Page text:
The Year/Date and Region: 1868, England

How Did You Make It: As always, I halved the recipe. First, I mascerated the strawberries with some sugar and let them sit to get juicy. After a couple hours I came back and mashed them through a sieve. After struggling to find the right tool for this (potato masher? meat tenderizer? wooden spoon?) I used the bottom of a glass jar. Necessity is the mother of invention, right?

Now, I have to come clean. I semi-cheated. The recipe calls for isinglass, and try as I might, I couldn't find any brewing supply store in the area to buy isinglass. I did not want to mess with carrageenan, which was also used in the 1860s to jellify things. The only other period option I was left with was boiling calves' feet to extract the gelatin, and I didn't think my neighbors in my apartment building would appreciate it. So, I went with powdered unflavored gelatin. Despite the fact that it wasn't available in the 1860s, and wasn't called for in the recipe, it's still similar chemically to the gelatin from calves' feet.

Anyway, where was I? Gelatin. Mixing gelatin with milk makes it look pretty gross.

But, mixing it in with the strawberries was SO pretty.

I poured the mixture into some little copper molds and put them in the fridge to set up overnight. When I woke up in the morning, they were all set! VICTORY! I dipped one in hot water and turned it out onto a plate. So very, very pretty. It was very firm (I may have overdone it with the gelatin in my nervousness).

Time to Complete: Less than half an hour, plus overnight to set and the time the berries spent sitting in sugar.

Total Cost: I didn't really keep good track of this. More than $5, less than $10.

How Successful Was It?: VERY. Imagine strawberries and cream, but in gelatin form. I taste-tested it on two people: my boss, who enjoyed it very much, and the Gentleman Friend, who also enjoyed it greatly. It was...dare I say it? Extremely good. (Sorry, couldn't resist.)

How Accurate Is It?: We've already talked about the gelatin, and the strawberries were not heirloom. I do want to try this again with isinglass, so I can judge the difference.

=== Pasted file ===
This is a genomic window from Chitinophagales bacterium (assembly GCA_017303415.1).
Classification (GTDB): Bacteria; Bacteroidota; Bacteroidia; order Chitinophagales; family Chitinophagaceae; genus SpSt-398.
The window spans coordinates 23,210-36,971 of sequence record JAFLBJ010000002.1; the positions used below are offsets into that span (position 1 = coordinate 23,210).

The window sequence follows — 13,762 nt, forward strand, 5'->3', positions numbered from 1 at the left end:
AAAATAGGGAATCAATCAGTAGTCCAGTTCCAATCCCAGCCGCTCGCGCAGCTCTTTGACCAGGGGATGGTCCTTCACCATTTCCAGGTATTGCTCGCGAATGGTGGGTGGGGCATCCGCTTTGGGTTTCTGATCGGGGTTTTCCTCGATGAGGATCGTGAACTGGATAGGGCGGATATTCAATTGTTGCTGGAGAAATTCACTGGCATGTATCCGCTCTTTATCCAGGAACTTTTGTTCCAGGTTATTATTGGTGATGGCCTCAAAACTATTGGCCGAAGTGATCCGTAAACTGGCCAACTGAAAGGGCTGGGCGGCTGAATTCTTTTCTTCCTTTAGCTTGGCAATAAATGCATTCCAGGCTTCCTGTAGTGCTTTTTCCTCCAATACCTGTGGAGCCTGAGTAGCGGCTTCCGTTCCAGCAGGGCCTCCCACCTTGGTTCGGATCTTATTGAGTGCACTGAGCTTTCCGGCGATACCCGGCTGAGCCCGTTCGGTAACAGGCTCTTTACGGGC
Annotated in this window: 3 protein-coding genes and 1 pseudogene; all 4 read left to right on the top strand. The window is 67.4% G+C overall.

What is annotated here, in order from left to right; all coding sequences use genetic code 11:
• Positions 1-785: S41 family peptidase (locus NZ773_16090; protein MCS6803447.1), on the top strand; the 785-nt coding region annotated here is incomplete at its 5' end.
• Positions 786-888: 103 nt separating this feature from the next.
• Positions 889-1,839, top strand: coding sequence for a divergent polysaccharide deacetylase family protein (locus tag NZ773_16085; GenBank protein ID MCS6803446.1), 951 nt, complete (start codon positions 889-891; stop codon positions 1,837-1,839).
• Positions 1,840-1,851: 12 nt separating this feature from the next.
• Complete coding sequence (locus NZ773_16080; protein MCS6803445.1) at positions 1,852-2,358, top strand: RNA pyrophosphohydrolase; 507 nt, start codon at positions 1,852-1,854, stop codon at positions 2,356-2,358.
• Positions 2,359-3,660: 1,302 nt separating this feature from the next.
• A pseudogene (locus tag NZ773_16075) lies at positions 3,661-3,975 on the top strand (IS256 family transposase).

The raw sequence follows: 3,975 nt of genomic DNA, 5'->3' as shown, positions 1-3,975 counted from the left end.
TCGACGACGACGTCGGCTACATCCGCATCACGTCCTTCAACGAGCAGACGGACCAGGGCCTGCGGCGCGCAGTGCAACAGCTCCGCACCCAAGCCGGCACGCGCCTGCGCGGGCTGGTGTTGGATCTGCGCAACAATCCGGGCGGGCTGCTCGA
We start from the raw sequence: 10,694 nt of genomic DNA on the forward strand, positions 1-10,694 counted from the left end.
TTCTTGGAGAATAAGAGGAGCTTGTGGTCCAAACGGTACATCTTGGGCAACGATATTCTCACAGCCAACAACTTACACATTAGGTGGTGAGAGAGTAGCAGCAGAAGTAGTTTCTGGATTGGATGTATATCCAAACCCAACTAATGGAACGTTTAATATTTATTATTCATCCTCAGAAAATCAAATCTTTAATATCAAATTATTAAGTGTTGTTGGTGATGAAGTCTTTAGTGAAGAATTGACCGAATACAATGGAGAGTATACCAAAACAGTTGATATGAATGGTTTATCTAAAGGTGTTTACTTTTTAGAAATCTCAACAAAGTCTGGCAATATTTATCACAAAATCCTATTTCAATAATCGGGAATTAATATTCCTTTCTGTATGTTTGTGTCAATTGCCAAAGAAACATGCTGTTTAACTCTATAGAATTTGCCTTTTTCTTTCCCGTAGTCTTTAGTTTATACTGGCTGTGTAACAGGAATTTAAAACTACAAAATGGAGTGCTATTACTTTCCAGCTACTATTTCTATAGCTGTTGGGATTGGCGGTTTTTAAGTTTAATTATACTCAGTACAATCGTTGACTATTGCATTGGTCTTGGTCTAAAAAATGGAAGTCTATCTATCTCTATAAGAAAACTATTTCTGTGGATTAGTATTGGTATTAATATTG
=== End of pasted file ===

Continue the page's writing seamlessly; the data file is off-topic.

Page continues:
Saturday, November 29, 2014

Betsy Challenge 13: Ethnic Foods

Ethnic foods and their place in the Upper Midwest have always been a fascination for me - in fact, you could probably create a tangled web to show how my interest in ethnic foods led to me creating the Historical Food Fortnightly. Minnesota and Wisconsin are a stereotypical melting pots of European immigrants from all over, pockets of Polish, German, Bohemian, Slavic, and Scandinavian immigrants. These ethnic groups were very distinctive in the mid- to late-19th century, and their foodways contributed to the culinary make-up of the Upper Midwest. This is evident at every church basement potluck or family holiday dinner, with lefse, lutefisk, krumkake, abelskiver and hot potato salads.

In 2010 I attended a conference at Old World Wisconsin. If you haven't ever been, and you live within five hours, I am not being facetious when I say that you must go. It's one of my favorite sites in the Midwest, with over 60 original buildings and acres and acres of gardens, all arranged according to the ethnic groups found in Wisconsin in the 19th century. There is a Norwegian area, a German area, a Polish area, and so on. The interpreters there harvest food straight from these gardens (which have been well-researched and documented) and prepare them according to the ethnic foodways of that area. For historical foodies, it's like Disneyland.

One of the sessions at the conference was, naturally, about foodways, presented by the director of foodways at Old World Wisconsin. I went home with a packet of well-researched and well-documented recipes from their files. I knew that when it came to ethnic foodways, I could trust this treasure trove, and there was one particular recipe I wanted to try out.

The Challenge: Ethnic Foods

The Recipe: Creamed bratwurst, from the recipe files at Old World Wisconsin

The Date/Year and Region: mid- to late-19th century. The recipe itself is Pomeranian (northern Germany/Poland, pre-unification), documented to Wisconsin.

How Did You Make It: It was a very simple recipe: brown sliced bratwurst in a pan, then add cream. Cook together until the bratwurst is cooked through. I used locally butchered, uncooked bratwurst (this is Minnesota, people - we take our brats serious). I took the liberty of adding some black pepper for seasoning. As recommended by the recipe, I served it with some mashed potatoes.

Time to Complete: Half an hour, max.

Total Cost: About $6.50, and would serve about three.